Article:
One of the opening shots of Naalu Policeum Nalla Irundha Oorum (NPNO) is of a Thirukkural inscribed on a bus stop. It’s Thirukkural number 131, and it talks about how important virtue is, and how it must be guarded with one’s life. The village, Porpandhal (awfully similar to Porbandhar, the birthplace of Gandhi, usually regarded as the pinnacle of virtue), is full of incorruptible people. Gold chains lie freely on the road for owners to come back and reclaim. Children return extra chocolates to store owners when they can’t pay for them. The local police station in which the Naalu Police of the story (Arulnithi, Singampuli, Bagavathi Perumal and Rajkumar) are employed is locked on Sundays, for, what purpose does it serve in a village so utterly virtuous? Shanmughapandian (Arulnithi) and co. mainly spend their working days watching cricket matches, playing carroms inside the prison, and fetching old women their lost cattle. These portions are all downright hilarious.
The conflict in NPNO comes in the form of a job transfer for the four policemen, and to Ramanathapuram no less. Buses that are headed to the district have the tagline: “ Kondraai, Vendraai ”, a stark contrast to the peace-hugging town they are from. NPNO continues to be funny, right up until the interval. Singampuli, in particular, almost comes off as the hero, despite Arulnithi getting the mandatory love story (which, by the way, is totally forgettable). It must’ve taken a lot of courage for the latter to let the former have so much screen time, and the film’s most funniest moments too.
It is when the film takes itself a bit too seriously in the second half that the laughs trickle in number. It ceases to entertain as much, which is quite odd considering that there is more happening. ‘Yogi’ Babu replaces Singampuli as the funny man in the second half. In one memorable scene, he stands at night, dressed in a suit (which by itself is funny enough), with two sticks in both hands that he swings around like an orchestra conductor, even as his minions scamper to do his bidding. The second half needed more of these moments. Instead, you get scenes that belabour to make a previously made point. The climax, incidentally, is bound to surprise quite a few. While I got over its jarring nature and thought it was rather cheeky, it’s not a stretch to imagine plenty of befuddled people looking at each other and saying, “What? That’s it?” The preachiness at the end could’ve been avoided though.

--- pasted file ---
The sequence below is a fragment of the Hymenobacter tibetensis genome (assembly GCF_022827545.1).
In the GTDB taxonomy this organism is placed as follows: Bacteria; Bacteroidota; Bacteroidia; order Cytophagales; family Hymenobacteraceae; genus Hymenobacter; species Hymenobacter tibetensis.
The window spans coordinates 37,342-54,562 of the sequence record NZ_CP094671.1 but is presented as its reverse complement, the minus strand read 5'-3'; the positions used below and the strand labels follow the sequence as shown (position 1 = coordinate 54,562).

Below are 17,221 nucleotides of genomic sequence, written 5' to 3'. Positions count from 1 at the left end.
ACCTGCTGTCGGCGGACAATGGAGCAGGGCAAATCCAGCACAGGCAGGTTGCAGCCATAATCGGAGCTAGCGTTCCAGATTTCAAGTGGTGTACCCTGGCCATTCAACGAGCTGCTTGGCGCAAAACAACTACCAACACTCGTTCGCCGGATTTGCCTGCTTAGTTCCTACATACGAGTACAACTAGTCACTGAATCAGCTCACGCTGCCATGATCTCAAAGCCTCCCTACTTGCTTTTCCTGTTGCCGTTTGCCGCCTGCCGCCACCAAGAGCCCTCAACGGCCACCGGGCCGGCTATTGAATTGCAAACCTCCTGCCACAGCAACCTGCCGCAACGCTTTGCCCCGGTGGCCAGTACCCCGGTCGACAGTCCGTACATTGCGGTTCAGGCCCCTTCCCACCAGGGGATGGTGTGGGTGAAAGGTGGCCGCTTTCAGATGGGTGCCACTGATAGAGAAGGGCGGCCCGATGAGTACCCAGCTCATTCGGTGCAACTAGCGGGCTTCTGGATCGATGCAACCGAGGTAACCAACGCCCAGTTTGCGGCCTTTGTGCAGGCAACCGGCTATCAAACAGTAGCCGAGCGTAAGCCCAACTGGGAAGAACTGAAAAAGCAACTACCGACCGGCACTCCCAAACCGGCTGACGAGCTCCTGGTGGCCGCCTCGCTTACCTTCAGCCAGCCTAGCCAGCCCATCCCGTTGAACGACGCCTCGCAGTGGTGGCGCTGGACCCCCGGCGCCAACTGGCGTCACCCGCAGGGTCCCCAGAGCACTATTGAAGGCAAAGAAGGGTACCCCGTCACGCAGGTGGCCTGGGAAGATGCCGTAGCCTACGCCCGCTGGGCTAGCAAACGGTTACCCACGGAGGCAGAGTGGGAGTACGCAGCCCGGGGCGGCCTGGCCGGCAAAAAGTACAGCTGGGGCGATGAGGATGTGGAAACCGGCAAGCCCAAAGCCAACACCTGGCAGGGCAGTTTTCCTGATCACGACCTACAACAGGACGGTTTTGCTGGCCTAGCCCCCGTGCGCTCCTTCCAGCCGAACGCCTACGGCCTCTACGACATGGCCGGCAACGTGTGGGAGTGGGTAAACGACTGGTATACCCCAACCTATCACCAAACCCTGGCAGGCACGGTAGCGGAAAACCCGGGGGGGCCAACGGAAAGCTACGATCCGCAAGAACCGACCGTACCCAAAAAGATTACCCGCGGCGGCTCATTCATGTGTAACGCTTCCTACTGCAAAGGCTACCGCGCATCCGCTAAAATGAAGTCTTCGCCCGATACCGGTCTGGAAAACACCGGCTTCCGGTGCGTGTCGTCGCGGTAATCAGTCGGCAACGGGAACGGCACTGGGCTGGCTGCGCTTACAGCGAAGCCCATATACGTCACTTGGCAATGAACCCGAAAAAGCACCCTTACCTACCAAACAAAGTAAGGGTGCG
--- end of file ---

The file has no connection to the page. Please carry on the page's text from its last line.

On the whole, NPNO is an admirable film, mainly for its irreverence to elements that are typically thought of as being forced by producers. There’s no big climactic duel at the end. There’s just the one duet in the whole film, and even that is shot as a parody of a song from the black and white era, as if to say that it is in that time that such love songs firmly belong. Quite curiously, in the title credits, the only card that didn’t appear right was the producer’s. While the names appeared, the word ‘producer’ was projected beyond the reach of the screen and couldn’t be seen. I thought it was a mistake, but maybe it was deliberately done to make a subliminal point.